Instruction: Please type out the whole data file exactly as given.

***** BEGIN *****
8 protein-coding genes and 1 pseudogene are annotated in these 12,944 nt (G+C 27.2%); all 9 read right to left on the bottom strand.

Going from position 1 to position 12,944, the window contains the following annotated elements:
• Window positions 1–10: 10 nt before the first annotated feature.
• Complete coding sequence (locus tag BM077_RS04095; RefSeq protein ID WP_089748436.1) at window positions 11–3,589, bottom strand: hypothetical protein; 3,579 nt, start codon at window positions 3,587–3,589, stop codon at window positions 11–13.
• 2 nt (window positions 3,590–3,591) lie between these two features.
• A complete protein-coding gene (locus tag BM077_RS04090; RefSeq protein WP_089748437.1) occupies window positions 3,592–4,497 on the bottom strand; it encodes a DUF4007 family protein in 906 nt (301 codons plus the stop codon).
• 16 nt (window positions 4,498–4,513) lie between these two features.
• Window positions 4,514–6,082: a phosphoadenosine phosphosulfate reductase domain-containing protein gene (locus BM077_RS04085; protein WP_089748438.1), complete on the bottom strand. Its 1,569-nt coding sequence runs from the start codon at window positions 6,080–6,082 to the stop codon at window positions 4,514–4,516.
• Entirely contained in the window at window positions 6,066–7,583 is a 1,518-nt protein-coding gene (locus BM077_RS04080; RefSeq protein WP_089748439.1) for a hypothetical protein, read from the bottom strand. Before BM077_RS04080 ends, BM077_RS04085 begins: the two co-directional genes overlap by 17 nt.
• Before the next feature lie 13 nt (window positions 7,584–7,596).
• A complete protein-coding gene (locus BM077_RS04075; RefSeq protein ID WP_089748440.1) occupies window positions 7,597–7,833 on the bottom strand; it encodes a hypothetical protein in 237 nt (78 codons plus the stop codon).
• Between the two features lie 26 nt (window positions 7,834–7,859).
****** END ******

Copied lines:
8 protein-coding genes and 1 pseudogene are annotated in these 12,944 nt (G+C 27.2%); all 9 read right to left on the bottom strand.

Going from position 1 to position 12,944, the window contains the following annotated elements:
• Window positions 1–10: 10 nt before the first annotated feature.
• Complete coding sequence (locus tag BM077_RS04095; RefSeq protein ID WP_089748436.1) at window positions 11–3,589, bottom strand: hypothetical protein; 3,579 nt, start codon at window positions 3,587–3,589, stop codon at window positions 11–13.
• 2 nt (window positions 3,590–3,591) lie between these two features.
• A complete protein-coding gene (locus tag BM077_RS04090; RefSeq protein WP_089748437.1) occupies window positions 3,592–4,497 on the bottom strand; it encodes a DUF4007 family protein in 906 nt (301 codons plus the stop codon).
• 16 nt (window positions 4,498–4,513) lie between these two features.
• Window positions 4,514–6,082: a phosphoadenosine phosphosulfate reductase domain-containing protein gene (locus BM077_RS04085; protein WP_089748438.1), complete on the bottom strand. Its 1,569-nt coding sequence runs from the start codon at window positions 6,080–6,082 to the stop codon at window positions 4,514–4,516.
• Entirely contained in the window at window positions 6,066–7,583 is a 1,518-nt protein-coding gene (locus BM077_RS04080; RefSeq protein WP_089748439.1) for a hypothetical protein, read from the bottom strand. Before BM077_RS04080 ends, BM077_RS04085 begins: the two co-directional genes overlap by 17 nt.
• Before the next feature lie 13 nt (window positions 7,584–7,596).
• A complete protein-coding gene (locus BM077_RS04075; RefSeq protein ID WP_089748440.1) occupies window positions 7,597–7,833 on the bottom strand; it encodes a hypothetical protein in 237 nt (78 codons plus the stop codon).
• Between the two features lie 26 nt (window positions 7,834–7,859).